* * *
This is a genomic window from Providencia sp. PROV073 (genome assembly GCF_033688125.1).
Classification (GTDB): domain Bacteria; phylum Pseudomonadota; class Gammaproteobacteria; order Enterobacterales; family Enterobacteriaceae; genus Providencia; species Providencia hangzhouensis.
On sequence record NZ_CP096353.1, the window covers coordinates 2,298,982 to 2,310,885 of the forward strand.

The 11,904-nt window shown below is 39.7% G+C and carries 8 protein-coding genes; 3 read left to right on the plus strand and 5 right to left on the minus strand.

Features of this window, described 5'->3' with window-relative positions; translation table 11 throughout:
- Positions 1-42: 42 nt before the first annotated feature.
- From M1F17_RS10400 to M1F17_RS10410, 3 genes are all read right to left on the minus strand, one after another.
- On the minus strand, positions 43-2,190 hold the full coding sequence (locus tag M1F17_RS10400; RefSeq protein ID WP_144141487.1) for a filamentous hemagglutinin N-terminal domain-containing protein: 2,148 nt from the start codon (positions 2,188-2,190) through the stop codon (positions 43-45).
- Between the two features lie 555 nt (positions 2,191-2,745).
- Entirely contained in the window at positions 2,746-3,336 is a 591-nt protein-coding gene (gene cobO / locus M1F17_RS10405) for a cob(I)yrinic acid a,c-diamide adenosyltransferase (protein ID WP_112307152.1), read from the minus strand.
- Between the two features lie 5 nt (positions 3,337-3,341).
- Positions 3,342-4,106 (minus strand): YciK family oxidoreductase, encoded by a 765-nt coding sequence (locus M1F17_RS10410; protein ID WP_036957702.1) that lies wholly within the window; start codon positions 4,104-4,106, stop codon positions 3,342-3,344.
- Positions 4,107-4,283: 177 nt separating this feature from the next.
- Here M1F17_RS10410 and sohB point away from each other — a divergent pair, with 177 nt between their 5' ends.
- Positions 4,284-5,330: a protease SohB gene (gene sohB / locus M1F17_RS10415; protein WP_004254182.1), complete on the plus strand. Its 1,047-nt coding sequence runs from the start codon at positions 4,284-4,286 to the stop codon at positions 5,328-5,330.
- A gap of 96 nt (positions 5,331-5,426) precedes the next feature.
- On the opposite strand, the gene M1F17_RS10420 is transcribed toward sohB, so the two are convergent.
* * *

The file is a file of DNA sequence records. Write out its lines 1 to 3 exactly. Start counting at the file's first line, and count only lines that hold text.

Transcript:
This is a genomic window from Providencia sp. PROV073 (genome assembly GCF_033688125.1).
Classification (GTDB): domain Bacteria; phylum Pseudomonadota; class Gammaproteobacteria; order Enterobacterales; family Enterobacteriaceae; genus Providencia; species Providencia hangzhouensis.
On sequence record NZ_CP096353.1, the window covers coordinates 2,298,982 to 2,310,885 of the forward strand.